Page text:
06/19/2011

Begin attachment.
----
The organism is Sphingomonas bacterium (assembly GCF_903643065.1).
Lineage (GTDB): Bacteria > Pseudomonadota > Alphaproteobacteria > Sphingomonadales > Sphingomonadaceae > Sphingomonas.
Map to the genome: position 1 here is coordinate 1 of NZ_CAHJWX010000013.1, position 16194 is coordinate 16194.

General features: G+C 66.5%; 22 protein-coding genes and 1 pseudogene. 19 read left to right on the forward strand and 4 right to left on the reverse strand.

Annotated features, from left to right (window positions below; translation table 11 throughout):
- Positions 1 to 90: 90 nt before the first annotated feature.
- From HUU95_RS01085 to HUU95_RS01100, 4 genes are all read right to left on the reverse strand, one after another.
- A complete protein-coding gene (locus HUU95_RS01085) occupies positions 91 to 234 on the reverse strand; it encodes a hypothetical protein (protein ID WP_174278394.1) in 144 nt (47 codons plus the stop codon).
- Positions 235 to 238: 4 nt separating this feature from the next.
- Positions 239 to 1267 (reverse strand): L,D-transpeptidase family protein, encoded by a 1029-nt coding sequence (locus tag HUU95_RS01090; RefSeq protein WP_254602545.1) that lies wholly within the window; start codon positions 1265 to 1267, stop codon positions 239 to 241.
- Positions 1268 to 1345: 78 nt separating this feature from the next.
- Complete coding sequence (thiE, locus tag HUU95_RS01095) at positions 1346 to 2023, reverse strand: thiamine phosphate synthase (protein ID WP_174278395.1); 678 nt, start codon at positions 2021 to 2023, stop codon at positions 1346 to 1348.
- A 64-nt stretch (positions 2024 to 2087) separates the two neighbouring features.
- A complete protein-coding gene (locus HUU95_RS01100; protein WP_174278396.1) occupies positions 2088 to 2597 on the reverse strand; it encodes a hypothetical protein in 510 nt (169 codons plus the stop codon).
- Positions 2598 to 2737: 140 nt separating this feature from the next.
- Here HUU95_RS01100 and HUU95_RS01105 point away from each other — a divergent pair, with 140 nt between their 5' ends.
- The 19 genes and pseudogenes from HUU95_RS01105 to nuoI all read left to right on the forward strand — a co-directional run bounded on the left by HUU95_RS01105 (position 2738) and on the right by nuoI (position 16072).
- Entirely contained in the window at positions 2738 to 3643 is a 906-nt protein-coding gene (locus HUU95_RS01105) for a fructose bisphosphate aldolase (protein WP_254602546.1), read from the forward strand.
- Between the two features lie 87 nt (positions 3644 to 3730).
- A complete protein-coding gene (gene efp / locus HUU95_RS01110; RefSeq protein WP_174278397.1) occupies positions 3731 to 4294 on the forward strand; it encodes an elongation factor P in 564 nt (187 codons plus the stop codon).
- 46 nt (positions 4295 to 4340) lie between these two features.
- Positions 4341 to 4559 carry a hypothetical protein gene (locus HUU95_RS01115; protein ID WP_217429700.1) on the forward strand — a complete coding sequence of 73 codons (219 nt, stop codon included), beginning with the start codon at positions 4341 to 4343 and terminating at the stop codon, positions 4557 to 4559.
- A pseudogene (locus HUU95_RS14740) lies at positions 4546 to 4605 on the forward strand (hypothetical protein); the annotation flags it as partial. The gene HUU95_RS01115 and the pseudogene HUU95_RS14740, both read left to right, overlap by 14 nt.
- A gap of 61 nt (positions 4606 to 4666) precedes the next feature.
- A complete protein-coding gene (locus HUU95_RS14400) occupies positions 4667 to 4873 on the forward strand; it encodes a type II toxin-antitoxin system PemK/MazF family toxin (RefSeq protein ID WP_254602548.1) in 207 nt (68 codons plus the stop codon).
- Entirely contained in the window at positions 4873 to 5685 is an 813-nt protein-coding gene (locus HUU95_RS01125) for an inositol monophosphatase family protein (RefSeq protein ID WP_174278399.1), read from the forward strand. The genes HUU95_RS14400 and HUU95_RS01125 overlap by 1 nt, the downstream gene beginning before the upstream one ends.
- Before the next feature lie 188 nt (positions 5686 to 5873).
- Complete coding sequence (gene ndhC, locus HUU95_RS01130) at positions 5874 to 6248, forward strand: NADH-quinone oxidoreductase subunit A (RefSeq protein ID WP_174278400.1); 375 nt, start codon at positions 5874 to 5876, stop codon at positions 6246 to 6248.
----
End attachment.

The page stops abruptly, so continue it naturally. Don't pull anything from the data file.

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What the Guy From State Has to Say LET ME SAY THAT THE ANSWERS THAT THE REPLY CAME WITH WHERE IN <strong>RED</strong>, In transferring them to this blog the red color is lost but you can still find them easily enough..... personal info has been X'd out to keep this blog one of not pointing the finger but rather one where others can learn from other's mistakes.<br /> _________________________________________________ READY?<br /> <br /> Answers inserted below in <strong>red</strong>. I hope the owner at least considers complaint against the inspector's license. Open records violation lawsuits can win some $ too, but as you are both residents of that township, you would be picking your neighbor's pockets on that, so it is up to you on pursuit of that.<br /> <br /> --------------------------------------------------------------------------------<br /> From: XXXXXX [mailto:codeguy@integrity.com]<br /> Sent: Friday, June 03, 2011 10:11 AM<br /> To: XXXXXXXXX- COMMERCE<br /> Subject: Doing this for the home owner.<br /> <br /> Hello Mr. XXXXXX,<br /> On Wednesday and Thursday I sat through 11 hours of hearings. The owner wanted to put me on the stand, along with the Town Clerk and another inspector but the lawyer for an inspector would not let the owner do it..... rules of evidence. The Owner had fired their attorney after $8grand+ in fees. A legal mess.<br /> <br /> Questions for you and then I'll let you know the outcome.<br /> Dwelling was built in 20XX.<br /> If an inspector does a plan review and there is a walk out basement and an attached garage, do you think he should know there would be "jumps" in the footings, differences in elevations? Just from looking at the plan and elevation drawings even if the foundation plan did not show those "jumps". <strong>If the plans were properly prepared, then per Comm 20.09(4)(a)3. of that code in 20XX should have "...exterior grade, footings and foundation walls..." shown. Thus if "footings" are properly indicated on the elevation plans, then yes those jumps should clearly be shown on that plan set approved, even without correct notation on foundation floor plans.</strong><br /> <br /> IF an inspector claims he was never called for a foundation inspection but later came out and looked at below floor plumbing to be under the basement slab before the foundation was backfilled do you think the inspector should have noted something on an inspection report about foundation issues at that time? or that he wasn't called, so he claimed even though the contractor and home owner testified they did call him..... <strong>As the 2004 UDC Commentary states on page 2004-20-57 that "Depending on construction, it is possible that the footings &amp; foundation could be inspected along with the rough inspections discussed below." And then the next paragraph is on rough inspection and begins with "The important principal to remember is that all work must be inspected prior to concealment." Thus yes he should.</strong><br /> <br /> Inspection reports were never received by the municipality. Those produced at the trial had no date. Inspector on stand clearly said they weren't dated after being shown each one. No papers for foundation and drain tile inspection. Others had owner's name, "OK", signature of inspector and a box or two checked for type of inspection. Would you say that is diligently doing the job? He never found a single violation and never noted not being called for the foundation inspection... <strong>NO!!</strong><br /> <br /> The horizontal distance between footings at a "jump" was eight feet per Cooper engineering. Should the inspector have noted this during footing inspection and inquired about how that "lintel" would be incorporated into that section of foundation wall and ask for how it was going to be reinforced? <strong>It should not have been ignored entirely on plan review and inspection, clearly some where it should have been clarified to show code compliance.</strong><br /> <br /> Smooth talking lawyer objected to Cooper's Eng fix and judge sustained the objection ........... I about died...<br /> <br /> Does ACI 318 (Comm 20.24) apply to such a long lintel as mentioned above or can it just be done by "experience" of the concrete guy who didn't know what a lintel was in his deposition? <strong>As the code has no prescriptive design stated for that, yes ACI 318 standard should have been utilized.</strong><br /> <br /> No conditions of approval were given the permit applicant. The inspector came to get the permit application and filled out the Permit card and took the check. The Town or inspector do not have a copy of the plans. Is this negligence of the Code, a Code violation, if you will, done by those who are to enforce the Code? <strong>Since Comm 20.10(3) was added to the UDC in April of 2007, that is clearly a code violation, as well as Statute 19 violation of the open records law. Comm 5.10(1)(a)3. and 5.003(32) related codes would also be applicable to the inspector.</strong><br /> <br /> Inspector testified as to working another job 40 hours a week, 1 1/2 hours from his home that summer.<br /> <br /> It was an interesting two days.<br /> <br /> Much more but there was a $20grand judgement against the concrete guy, the original quote he gave was under that amount, he had been paid cause he filed a lien and the owner had to get the lien removed to get long term financing. The inspector (with Mr. Smooth Talking Lawyer) was found not to be negligent and the homeowner is to pay the inspector's lawyer's fees (three "expert witnesses" there most the time and about $9 grand in previous charges)<br /> <br /> One of those expert witnesses built 1500 homes in 6 years in the Eau Claire area and only had one issue with an inspector and that was about setbacks. (Do the math, that is a home a working day). I caught up with him out in the hall and reintroduced myself and reminded him of a home he built in the Town of Howard three years ago........ But the judge in his disertation of the facts and findings before his ruling at the end of the case quoted this expert witness and the number of homes he had built....no they are not manufactured, they are all site built.....<br /> <br /> So what do you think about the inspector? <strong>Comm 5.10(1)(a)3. and 5.003(32) related codes would also be applicable to the inspector.</strong><br /> More "fun" stuff.<br /> One of the expert witnesses drew a sketch on the white board of the footing and foundation showing a keyway. The home owner questioned the keyway and pointed out there was none and the concrete guy agreed and finally asked Mr. Peterson P.E. (is the E for expert) ....... he never saw the footings.......<br /> The other P.Expert testified on the first morning that the lintel should have been designed by ACI 318 as should the other three which also cracked but in the afternoon he fell in line when put back on the stand to : "they are shrinkage cracks" and "performing to industry standards".... I'm sure you know this P.E. out of Rice Lake, he even said in the morning he'd charge $500 for those designs. First name was Bob (Robert) S ..<br /> <br /> So do you think the inspector did his job? <strong>No. </strong>Was he negligent? <strong>Yes.</strong> Did he do any violations of Code Comm 20.09 and 20.10 ? <strong>Many.</strong><br /> <br /> The home owner is kind of in shock but I plan on forwarding your answer to him.<br /> <br /> The concrete contractor probably will never pay as I don't thnk he has much more than I or a pot and a window to throw it out off..... when asked about BCR he still doesn't have it and knew nothing about it even after the owner explained it to him, he said concrete guys don't need it.... The owner, by the way, is a HVAC contractor.<br /> <br /> Please let me know your "legal" position on the inspector. Maybe I've been driving and writing too much these years... "OK" and my name would not only save ink but inspection report forms too.. <strong>Even though it may get assigned to me, and I do not need more work to do, I hope someone or multiple people file complaints against this inspector's license causing an investigation of him; so that some people will get better dwellings and some judges will learn that not all inspectors are above the law [and that he can continue his full time job elsewhere &amp; stop being a poor excuse for a building inspector - giving us all a bad name].</strong><br /> <br /> XXXXXX XXXXXXX<br /> <br /> The guy that did the framing saved the day and what saving could be done for the home owner. Excellent on the stand describing the foundation problems. Owner did not "prove" to the judge the inspector wasn't doing his job.... That Township fired him in early 20XX.